Letter F

The Definition of Flinch

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Flinch

To jerk a firearm off target inadvertently in the instant of firing in timid anticipation of recoil. Commonly caused by learning to shoot with a gun more powerful then they are ready for.


19 Other Firearms Definitions You Need To Know


Smooth Bore

A barrel without rifling. Smooth bore barrels are commonly used in shotguns and in large bore artillery that fire fin stabilized projectiles.

Yaw

The heading of a bullet, used in external ballistics that refers to how the Magnus effect causes bullets to move out of a straight line based on their spin.

Long Rifle

Typically used in the .22 caliber cartridge designation .22 Long Rifle, which is abbreviated .22LR.

Repeater

A type of firearm capable of discharging multiple individual shots in sequence, fed from a magazine, via the operation a lever, bolt, slide or some other form of manual operation.

Primer Ring

Refers to a visible dark ring created by the primers in centerfire ammunition around the firing pin hole in the frame after much use.

X-Bolt

A bolt-action designed by Browning firearms. The x-bolt action features a short 60° bolt lift. So it is fast cycling and allows working the bolt quicker without the scope getting in the way.

Muzzle Control

Being aware of and responsible of which direction your firearm is pointed at all times, and always keeping it pointed in a safe direction.

Gain Twist

A form of rifling where the helical angle (pitch) sharpens progressively down the bore in the interest of maximizing the bullets ultimate rotational speed by initiating it slowly.

Hammer

The part of the gun that strikes either the firing pin or the round directly when the trigger is pulled then detonates the primer of the load and discharges the gun. Hammers may be external or internal. On a striker fired gun (a gun without a physical hammer) the firing pin is considered the hammer since it releases directly when the trigger is pulled.

Jump

The amount of change in the bore axis, measured both vertically and horizontally, while the projectile moves from the chamber to the muzzle when it is fired.

Right To Bear Arms

The unalienable right of all of the people, stated in the Second Article of The Bill of Rights, to possess and use personally owned firearms for sport, recreation, personal protection, and the defense of the nation.

AR

Contrary to some people's belief, AR does NOT stand for Assault Rifle. The designation AR stands for the original designing company ArmaLite.
An AR is a firearm platform originally designed by ArmaLite and built by Colt, an AR is a lightweight, intermediate cartridge magazine-fed, air-cooled rifle with a rotating lock bolt, actuated by direct impingement gas operation or long/short stroke piston operation. It has been produced in many different versions, including numerous semi-automatic and selective fire variants. It is manufactured with extensive use of aluminum alloys and synthetic materials. Types of ARs include AR-15, AR-10 and AR-7.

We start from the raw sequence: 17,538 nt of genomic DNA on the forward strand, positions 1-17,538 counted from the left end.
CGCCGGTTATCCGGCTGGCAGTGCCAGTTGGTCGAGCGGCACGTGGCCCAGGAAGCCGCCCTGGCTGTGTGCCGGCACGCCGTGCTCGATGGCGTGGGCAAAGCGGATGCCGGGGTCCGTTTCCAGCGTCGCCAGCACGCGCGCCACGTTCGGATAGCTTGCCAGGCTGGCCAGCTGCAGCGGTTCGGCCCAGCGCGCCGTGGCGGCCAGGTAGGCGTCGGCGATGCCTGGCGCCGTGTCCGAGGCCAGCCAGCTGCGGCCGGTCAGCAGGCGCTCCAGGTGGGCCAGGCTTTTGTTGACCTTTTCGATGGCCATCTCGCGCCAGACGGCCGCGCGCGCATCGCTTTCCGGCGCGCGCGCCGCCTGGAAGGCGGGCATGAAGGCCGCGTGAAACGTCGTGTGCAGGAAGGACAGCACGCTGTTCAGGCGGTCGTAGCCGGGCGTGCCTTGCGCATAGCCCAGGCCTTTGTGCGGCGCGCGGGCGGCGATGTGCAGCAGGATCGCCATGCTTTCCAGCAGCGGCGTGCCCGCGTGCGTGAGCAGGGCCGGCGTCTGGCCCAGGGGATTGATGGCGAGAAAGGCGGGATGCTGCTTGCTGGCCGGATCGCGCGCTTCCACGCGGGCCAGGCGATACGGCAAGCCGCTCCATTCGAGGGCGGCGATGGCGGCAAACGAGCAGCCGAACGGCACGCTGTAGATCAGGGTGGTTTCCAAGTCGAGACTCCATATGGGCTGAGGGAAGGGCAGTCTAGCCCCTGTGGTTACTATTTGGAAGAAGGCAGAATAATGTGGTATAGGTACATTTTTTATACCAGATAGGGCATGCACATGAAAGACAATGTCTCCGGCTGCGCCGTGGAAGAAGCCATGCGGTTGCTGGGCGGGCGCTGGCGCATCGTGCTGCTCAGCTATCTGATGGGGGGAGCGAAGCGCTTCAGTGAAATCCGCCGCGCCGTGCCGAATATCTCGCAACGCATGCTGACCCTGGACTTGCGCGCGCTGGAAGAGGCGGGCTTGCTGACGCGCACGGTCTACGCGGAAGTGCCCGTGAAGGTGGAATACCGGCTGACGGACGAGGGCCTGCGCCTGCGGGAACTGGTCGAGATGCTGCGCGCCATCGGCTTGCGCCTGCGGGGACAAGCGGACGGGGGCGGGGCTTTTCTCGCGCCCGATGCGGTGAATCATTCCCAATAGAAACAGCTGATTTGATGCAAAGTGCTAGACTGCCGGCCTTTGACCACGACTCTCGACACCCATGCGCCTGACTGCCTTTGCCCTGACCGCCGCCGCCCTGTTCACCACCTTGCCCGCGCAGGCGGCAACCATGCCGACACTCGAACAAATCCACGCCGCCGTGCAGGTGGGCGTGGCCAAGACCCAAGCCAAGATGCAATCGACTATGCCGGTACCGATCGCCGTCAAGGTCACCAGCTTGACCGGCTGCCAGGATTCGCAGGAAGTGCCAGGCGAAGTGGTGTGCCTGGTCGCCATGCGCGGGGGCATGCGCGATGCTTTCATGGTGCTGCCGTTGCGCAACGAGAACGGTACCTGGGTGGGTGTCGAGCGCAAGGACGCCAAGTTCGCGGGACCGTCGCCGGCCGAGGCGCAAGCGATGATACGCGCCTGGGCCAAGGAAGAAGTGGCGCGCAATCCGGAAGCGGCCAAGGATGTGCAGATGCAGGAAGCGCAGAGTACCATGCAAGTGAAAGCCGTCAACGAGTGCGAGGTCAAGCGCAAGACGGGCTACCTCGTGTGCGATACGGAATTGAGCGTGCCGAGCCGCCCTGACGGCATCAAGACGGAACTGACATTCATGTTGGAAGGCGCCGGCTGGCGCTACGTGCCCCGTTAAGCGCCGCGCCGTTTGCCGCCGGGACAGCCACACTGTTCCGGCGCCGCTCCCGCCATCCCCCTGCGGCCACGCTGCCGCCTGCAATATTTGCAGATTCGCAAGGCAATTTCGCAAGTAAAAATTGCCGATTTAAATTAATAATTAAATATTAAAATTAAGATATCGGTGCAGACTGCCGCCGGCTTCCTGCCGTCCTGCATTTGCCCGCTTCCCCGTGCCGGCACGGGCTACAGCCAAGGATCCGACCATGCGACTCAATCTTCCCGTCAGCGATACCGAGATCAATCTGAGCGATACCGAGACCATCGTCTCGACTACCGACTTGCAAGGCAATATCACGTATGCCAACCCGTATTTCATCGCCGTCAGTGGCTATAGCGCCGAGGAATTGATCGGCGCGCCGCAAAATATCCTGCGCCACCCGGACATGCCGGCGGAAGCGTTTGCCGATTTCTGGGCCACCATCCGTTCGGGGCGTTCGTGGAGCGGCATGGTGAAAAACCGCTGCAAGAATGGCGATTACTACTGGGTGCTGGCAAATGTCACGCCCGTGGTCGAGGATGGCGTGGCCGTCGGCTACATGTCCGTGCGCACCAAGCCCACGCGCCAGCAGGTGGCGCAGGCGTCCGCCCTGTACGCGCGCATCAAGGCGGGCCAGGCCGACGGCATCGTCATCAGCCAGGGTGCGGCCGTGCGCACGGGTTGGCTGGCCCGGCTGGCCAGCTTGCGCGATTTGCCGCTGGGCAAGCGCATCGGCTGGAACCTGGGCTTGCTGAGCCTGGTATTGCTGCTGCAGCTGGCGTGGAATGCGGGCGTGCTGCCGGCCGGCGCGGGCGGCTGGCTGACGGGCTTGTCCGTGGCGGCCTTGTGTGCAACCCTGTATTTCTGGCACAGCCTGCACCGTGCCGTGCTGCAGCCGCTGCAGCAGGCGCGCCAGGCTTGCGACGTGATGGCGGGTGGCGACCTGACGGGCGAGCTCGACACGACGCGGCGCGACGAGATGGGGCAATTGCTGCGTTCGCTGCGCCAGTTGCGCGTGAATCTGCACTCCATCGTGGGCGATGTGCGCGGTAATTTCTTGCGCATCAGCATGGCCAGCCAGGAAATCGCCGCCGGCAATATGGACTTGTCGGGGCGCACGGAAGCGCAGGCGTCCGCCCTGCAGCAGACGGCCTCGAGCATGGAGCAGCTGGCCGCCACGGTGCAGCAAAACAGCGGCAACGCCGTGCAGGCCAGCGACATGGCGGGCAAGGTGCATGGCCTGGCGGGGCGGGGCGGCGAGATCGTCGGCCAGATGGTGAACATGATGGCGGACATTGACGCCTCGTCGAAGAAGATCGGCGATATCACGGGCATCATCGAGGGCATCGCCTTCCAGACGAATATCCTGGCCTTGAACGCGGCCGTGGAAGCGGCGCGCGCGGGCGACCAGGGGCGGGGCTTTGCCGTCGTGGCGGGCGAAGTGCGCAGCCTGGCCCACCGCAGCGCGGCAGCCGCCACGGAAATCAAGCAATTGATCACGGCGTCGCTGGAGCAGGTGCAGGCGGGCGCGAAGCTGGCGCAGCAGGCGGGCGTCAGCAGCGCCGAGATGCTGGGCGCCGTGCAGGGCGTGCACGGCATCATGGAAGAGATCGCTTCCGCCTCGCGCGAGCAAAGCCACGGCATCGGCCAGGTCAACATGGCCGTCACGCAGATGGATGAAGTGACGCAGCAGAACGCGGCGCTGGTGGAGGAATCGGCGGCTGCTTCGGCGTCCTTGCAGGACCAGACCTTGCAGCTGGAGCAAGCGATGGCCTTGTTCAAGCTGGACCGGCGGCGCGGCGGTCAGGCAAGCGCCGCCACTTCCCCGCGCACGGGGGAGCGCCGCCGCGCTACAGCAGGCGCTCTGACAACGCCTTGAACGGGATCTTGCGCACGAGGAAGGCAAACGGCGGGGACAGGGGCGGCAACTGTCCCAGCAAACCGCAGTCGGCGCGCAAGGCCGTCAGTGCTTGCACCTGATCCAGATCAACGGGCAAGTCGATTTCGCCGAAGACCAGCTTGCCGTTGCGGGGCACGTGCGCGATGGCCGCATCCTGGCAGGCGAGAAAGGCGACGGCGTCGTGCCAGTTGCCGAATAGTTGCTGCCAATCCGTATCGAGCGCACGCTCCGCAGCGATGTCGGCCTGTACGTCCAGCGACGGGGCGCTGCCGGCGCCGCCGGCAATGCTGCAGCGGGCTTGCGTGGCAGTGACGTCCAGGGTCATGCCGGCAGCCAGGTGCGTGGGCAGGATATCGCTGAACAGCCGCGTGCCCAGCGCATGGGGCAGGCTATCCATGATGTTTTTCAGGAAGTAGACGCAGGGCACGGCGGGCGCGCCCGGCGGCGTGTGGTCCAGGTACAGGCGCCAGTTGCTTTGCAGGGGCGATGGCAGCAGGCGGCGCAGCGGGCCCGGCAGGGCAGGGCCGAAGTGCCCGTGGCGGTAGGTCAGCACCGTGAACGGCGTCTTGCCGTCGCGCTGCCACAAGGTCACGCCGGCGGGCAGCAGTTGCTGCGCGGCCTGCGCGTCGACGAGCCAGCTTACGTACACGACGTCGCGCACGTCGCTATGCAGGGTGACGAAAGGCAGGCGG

Underbolts

A sliding bar, running longitudinally through the watertable of a break-open side-by-side gun's action, with openings through which the lumps of the barrels pass when the gun is closed. Under spring tension, this bar moves forward when the opening control is released and its two locking surfaces engage complementary slots (bites) in the rear of the two barrel lumps. Originally operated by a hinged tab in front of the trigger guard. Now invariably operated by a cam from Scott's [toplever] spindle. Most modern side-by-side guns lock closed in this manner.

Choke Tubes

Short, interchangeable cylinders, of subtly different internal tapers, that screw into a threaded recess at the muzzle of a shotgun. By inserting different choke tubes, one can alter the shot pattern thrown by the gun.

Delayed Blowback

A self-loading firearm whose breechblock and barrel are not positively locked together, but which incorporates a mechanism which initially restricts the breechblock from moving when fired, delaying its opening.

Pellet (air gun)

Skirted projectiles used in pellet guns

Dry Fire

To pull the trigger and release the hammer of a firearm without having a cartridge in the chamber.

Stalking Safety

A safety catch fitted to a hammer gun where a sliding bar moves into a slot in the inner wall of the hammer base, locking it in place in the cocked position. The safety can then be released silently by sliding the tab, avoiding the game-startling sound of the hammer cocking.

Scope Blocks

A pair of small dovetailed steel bases, screwed usually one to the barrel and one to the front receiver ring of a rifle, to accept mounts for target scopes such as the Unertl where the scope is allowed to move forward in the rings under the recoil of the rifle and which typically carry the windage and elevation adjustments in the mount.